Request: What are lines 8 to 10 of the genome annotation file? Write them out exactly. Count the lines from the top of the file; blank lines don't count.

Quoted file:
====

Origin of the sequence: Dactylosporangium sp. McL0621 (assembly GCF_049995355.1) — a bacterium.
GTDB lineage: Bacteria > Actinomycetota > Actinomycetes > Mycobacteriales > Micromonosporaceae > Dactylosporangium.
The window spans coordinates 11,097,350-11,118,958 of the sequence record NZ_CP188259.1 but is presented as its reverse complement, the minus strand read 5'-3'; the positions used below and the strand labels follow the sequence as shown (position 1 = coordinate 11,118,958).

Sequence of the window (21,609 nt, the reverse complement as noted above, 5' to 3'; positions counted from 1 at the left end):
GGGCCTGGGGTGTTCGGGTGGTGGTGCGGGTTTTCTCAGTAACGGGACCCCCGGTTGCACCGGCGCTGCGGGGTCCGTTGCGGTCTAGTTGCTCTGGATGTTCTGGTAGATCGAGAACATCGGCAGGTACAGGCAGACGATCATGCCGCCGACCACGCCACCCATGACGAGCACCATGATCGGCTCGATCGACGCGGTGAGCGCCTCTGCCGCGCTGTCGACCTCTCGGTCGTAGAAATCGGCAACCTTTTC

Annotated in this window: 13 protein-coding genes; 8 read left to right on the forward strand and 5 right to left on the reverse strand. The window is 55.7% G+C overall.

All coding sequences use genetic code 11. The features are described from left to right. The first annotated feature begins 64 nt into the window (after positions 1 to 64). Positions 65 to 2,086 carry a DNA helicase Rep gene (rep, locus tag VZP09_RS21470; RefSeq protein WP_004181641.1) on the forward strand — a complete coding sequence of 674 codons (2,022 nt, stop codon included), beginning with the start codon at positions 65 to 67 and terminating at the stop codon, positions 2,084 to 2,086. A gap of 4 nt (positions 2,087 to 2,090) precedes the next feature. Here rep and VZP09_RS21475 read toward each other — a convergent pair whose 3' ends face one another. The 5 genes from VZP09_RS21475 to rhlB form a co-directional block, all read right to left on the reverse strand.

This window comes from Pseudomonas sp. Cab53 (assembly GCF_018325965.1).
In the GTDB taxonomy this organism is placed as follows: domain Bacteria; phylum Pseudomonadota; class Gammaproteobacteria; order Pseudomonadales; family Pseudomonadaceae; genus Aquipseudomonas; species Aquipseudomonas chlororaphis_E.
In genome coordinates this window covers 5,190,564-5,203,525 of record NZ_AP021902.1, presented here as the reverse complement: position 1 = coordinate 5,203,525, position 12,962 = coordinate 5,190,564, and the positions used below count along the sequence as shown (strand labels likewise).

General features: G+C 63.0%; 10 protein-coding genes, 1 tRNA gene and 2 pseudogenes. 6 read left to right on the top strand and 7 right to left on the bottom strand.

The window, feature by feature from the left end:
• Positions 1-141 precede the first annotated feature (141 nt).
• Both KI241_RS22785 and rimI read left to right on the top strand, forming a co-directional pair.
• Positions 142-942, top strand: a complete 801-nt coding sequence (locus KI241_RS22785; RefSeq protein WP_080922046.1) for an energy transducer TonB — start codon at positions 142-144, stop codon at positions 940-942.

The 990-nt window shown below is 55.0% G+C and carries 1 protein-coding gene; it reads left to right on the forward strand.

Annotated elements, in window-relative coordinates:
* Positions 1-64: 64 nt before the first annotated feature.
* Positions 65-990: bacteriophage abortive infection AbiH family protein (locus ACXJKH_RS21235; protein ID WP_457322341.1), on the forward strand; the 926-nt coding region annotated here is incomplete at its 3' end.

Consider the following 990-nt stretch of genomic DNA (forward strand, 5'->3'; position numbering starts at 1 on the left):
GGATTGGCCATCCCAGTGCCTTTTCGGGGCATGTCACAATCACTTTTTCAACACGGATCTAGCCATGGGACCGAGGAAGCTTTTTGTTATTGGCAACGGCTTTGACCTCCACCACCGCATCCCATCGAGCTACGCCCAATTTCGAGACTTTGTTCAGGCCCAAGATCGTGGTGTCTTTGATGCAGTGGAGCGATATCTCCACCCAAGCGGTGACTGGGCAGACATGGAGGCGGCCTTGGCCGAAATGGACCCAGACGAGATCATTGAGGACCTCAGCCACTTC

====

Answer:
This window comes from Pseudomonas sp. Cab53 (assembly GCF_018325965.1).
In the GTDB taxonomy this organism is placed as follows: domain Bacteria; phylum Pseudomonadota; class Gammaproteobacteria; order Pseudomonadales; family Pseudomonadaceae; genus Aquipseudomonas; species Aquipseudomonas chlororaphis_E.
In genome coordinates this window covers 5,190,564-5,203,525 of record NZ_AP021902.1, presented here as the reverse complement: position 1 = coordinate 5,203,525, position 12,962 = coordinate 5,190,564, and the positions used below count along the sequence as shown (strand labels likewise).